Olympian Georgie Twigg MBE (LLB 2012) made history as a midfielder for England’s hockey team in the 2016 Rio Olympics, when the team stormed to gold after winning all eight matches in the tournament.
Juggling fulltime training at Bisham Abbey while studying for the final year of her law degree at the University of Bristol, Georgie knows a few things about ambition and working through challenging and stimulating times. As the youngest player in England’s squad at the time, Georgie helped win Bronze at London’s 2012 Olympics the same year she graduated, making her a double Olympic medallist.
Now an Associate at Bird&Bird law firm, Georgie uses her experience as an athlete to advise on sports-related commercial issues. As she accepts the University of Bristol’s 2021 Alumni Award for Achievement in Sport, Georgie shares her insights on the highlights of her sporting career and some life lessons she’s learning along the way.
While studying for his undergraduate degree in Computer Science at Bristol, Tom developed an interest in how humans interact with computers. As his knowledge in the area progressed, he began investigating how ultrasound waves could allow people to interact with virtual objects using nothing but their bare hands.
Tom decided to develop the idea as part of his PhD research. During this time, in recognition of the technology’s commercial viability, Tom formed the company Ultrahaptics with two colleagues from the Department of Computer Science. Within two years, the company had 22 employees and £11.3 million in funding. In 2019, Ultrahaptics and Leap Motion joined to create Ultraleap, combining the world’s most advanced hand tracking solution with the only haptic technology that creates the sensation of touch in mid-air.
This year’s winner of the 2021 Alumni Award for Innovation and Enterprise, Dr Tom Carter reflects on what he’s learnt about himself during the pandemic, the advice he’d give to his younger self and the importance of the connections he’s made in his life. (more…)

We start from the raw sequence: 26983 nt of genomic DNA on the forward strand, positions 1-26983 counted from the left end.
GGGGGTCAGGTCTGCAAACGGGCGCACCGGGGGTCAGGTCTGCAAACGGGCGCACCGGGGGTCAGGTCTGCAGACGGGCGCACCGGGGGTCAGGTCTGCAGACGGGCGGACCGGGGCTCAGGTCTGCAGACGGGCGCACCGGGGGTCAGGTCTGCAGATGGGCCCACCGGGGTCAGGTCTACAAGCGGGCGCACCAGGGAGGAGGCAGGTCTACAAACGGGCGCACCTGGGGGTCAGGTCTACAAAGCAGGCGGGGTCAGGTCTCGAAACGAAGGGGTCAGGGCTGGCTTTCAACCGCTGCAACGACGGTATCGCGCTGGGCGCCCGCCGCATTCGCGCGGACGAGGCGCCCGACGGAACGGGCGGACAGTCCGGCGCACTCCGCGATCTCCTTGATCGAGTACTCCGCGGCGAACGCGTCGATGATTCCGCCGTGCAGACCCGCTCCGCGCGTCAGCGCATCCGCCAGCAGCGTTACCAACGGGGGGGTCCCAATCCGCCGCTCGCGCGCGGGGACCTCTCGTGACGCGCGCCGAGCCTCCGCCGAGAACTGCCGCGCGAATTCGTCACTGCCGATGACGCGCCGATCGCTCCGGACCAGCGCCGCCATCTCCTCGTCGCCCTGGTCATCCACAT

Eileen Atieno (MEng 2018) has achieved an incredible amount during her time at the University. But before she could embark on her Bristol journey, there were significant barriers that she had to overcome.
At the age of 11 Eileen moved from her home in Kenya and began studying at a secondary school in London. She achieved top grades but when she tried to apply for university, Eileen found that her visa status meant she didn’t qualify for student finance. Not one to be put off by a challenge, Eileen applied to almost a hundred bursary and funding opportunities, eventually securing one which meant she could join the University of Bristol as an Aerospace Engineering student.
After graduating in 2017, Eileen began a PhD in Advanced Composites and is now at the University exploring the mechanical properties of polymer composites. Alongside her academic work, Eileen has advocated for greater representation for Black students across her faculty and has set up outreach programmes to inspire young Black children in the Bristol area to study STEM subjects. We caught up with her to learn more about what motivates her to keep pushing for change.
Reflecting on the one-year anniversary of the pandemic, the School of Biochemistry celebrates the remarkable ways alumni have provided careers support and virtual work experience to students during lockdown.